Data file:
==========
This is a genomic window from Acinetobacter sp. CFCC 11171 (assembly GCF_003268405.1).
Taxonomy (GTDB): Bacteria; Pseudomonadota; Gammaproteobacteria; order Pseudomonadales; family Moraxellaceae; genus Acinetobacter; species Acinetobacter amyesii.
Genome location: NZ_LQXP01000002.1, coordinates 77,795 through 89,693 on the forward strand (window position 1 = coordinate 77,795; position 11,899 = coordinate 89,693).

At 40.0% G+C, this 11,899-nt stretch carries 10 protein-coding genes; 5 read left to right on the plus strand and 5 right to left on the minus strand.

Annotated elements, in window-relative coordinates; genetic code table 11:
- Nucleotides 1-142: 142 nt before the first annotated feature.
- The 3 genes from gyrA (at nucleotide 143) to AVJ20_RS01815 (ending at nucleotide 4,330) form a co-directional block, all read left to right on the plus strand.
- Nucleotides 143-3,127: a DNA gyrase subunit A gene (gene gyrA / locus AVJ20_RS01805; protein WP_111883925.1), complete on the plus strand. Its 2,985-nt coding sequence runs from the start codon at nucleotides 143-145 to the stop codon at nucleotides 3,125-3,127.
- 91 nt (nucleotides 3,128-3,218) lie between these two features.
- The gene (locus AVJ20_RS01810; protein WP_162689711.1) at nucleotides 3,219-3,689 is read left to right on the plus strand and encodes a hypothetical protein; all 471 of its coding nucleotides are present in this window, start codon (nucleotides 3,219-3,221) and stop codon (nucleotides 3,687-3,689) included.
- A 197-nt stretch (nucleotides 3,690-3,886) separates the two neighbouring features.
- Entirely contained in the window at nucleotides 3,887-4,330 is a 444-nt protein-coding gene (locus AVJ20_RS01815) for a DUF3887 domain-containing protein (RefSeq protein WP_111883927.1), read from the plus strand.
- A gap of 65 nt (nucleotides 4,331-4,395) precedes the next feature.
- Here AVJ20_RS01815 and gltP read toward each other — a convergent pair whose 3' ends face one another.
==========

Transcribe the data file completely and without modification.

This is a genomic window from Acinetobacter sp. CFCC 11171 (assembly GCF_003268405.1).
Taxonomy (GTDB): Bacteria; Pseudomonadota; Gammaproteobacteria; order Pseudomonadales; family Moraxellaceae; genus Acinetobacter; species Acinetobacter amyesii.
Genome location: NZ_LQXP01000002.1, coordinates 77,795 through 89,693 on the forward strand (window position 1 = coordinate 77,795; position 11,899 = coordinate 89,693).

At 40.0% G+C, this 11,899-nt stretch carries 10 protein-coding genes; 5 read left to right on the plus strand and 5 right to left on the minus strand.

Annotated elements, in window-relative coordinates; genetic code table 11:
- Nucleotides 1-142: 142 nt before the first annotated feature.
- The 3 genes from gyrA (at nucleotide 143) to AVJ20_RS01815 (ending at nucleotide 4,330) form a co-directional block, all read left to right on the plus strand.
- Nucleotides 143-3,127: a DNA gyrase subunit A gene (gene gyrA / locus AVJ20_RS01805; protein WP_111883925.1), complete on the plus strand. Its 2,985-nt coding sequence runs from the start codon at nucleotides 143-145 to the stop codon at nucleotides 3,125-3,127.
- 91 nt (nucleotides 3,128-3,218) lie between these two features.
- The gene (locus AVJ20_RS01810; protein WP_162689711.1) at nucleotides 3,219-3,689 is read left to right on the plus strand and encodes a hypothetical protein; all 471 of its coding nucleotides are present in this window, start codon (nucleotides 3,219-3,221) and stop codon (nucleotides 3,687-3,689) included.
- A 197-nt stretch (nucleotides 3,690-3,886) separates the two neighbouring features.
- Entirely contained in the window at nucleotides 3,887-4,330 is a 444-nt protein-coding gene (locus AVJ20_RS01815) for a DUF3887 domain-containing protein (RefSeq protein WP_111883927.1), read from the plus strand.
- A gap of 65 nt (nucleotides 4,331-4,395) precedes the next feature.
- Here AVJ20_RS01815 and gltP read toward each other — a convergent pair whose 3' ends face one another.